Golan Heights Druze pledge loyalty to Syrian president
Arab Druze residing in the occupied Golan Heights have gathered at the border with Syria in a show of solidarity with Syrian President Bashar al-Assad marking the Arab country’s victory in the war.
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The crowd marked the Saturday event by wearing their traditional black garbs and white hats while waving Syrian flags and pictures of Assad. The gathering Druze shouted support for the president into megaphones and were answered by Syrian soldiers who were standing behind a security fence on the opposite side of the border.
The Druze are an Arab religious minority who practice an offshoot of Ismaili Islam and are known to have historically good relations with the ruling government in Syria.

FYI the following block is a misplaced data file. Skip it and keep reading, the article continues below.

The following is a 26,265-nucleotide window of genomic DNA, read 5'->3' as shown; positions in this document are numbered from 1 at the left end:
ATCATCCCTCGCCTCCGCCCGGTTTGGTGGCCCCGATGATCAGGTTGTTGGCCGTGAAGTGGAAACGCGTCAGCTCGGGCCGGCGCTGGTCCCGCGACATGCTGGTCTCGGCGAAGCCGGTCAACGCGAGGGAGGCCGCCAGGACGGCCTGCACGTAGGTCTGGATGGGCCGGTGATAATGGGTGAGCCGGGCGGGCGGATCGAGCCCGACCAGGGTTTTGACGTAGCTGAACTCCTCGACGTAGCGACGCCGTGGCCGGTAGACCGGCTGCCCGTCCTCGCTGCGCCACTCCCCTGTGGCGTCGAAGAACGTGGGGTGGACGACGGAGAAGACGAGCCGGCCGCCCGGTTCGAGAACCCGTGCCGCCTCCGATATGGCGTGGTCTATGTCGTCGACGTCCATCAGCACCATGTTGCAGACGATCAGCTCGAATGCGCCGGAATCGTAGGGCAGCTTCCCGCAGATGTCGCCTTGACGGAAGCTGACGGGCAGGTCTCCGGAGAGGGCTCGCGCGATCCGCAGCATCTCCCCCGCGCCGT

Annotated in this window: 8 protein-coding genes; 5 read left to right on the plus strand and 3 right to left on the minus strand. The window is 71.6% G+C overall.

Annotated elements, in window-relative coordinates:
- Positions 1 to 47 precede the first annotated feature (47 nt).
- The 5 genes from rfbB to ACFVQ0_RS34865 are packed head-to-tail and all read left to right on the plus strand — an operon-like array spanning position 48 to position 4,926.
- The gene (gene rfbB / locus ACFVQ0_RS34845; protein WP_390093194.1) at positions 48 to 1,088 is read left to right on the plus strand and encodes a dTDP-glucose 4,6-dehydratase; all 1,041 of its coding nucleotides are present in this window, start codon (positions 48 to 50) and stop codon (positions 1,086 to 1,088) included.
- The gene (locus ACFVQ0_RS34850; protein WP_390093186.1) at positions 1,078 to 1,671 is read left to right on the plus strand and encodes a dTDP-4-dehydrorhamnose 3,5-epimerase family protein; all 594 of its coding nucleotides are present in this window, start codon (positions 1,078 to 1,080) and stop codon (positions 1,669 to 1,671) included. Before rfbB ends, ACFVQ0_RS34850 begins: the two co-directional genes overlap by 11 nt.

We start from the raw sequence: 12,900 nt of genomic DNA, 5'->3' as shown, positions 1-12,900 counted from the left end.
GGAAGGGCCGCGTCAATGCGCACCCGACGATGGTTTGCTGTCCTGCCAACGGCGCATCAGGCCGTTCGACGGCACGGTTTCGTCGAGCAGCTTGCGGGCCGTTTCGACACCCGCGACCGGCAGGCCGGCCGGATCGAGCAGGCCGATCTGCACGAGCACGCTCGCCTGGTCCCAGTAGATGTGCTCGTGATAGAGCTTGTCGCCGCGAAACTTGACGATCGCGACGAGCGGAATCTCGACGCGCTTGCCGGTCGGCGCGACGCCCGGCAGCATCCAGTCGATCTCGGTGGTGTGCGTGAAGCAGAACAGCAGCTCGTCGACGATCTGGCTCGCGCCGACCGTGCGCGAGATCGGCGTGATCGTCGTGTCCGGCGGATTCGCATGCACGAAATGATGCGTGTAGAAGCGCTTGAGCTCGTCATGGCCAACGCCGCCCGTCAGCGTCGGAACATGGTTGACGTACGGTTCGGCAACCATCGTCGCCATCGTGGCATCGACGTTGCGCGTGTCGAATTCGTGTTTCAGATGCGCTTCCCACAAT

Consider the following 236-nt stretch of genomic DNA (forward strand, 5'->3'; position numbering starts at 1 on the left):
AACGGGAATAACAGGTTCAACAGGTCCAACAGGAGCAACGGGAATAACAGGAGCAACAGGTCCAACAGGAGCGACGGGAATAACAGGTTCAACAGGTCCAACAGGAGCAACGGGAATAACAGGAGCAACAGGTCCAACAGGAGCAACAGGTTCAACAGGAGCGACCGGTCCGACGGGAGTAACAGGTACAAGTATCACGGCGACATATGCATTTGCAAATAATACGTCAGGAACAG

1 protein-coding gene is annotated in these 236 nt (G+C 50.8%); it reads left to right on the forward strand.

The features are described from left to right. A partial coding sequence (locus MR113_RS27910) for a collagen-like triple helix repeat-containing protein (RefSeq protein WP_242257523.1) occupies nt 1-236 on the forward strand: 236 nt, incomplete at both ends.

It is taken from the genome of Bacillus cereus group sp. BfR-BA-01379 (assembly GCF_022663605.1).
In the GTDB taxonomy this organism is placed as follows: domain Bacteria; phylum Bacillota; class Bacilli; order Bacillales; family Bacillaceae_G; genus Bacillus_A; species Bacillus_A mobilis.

Some of Syria's Druze population, however, fell under Israeli control after the Golan Heights were occupied by Israel in the 1967 Third Arab-Israeli War. The territory was officially annexed in 1981 by Tel Aviv in a move that was never recognized by the international community.
Today, more than 20,000 Arab Druze continue to live in the occupied land. The population has been pressed to apply for Israeli citizenship but the offer that has been turned down by 90 percent of the community.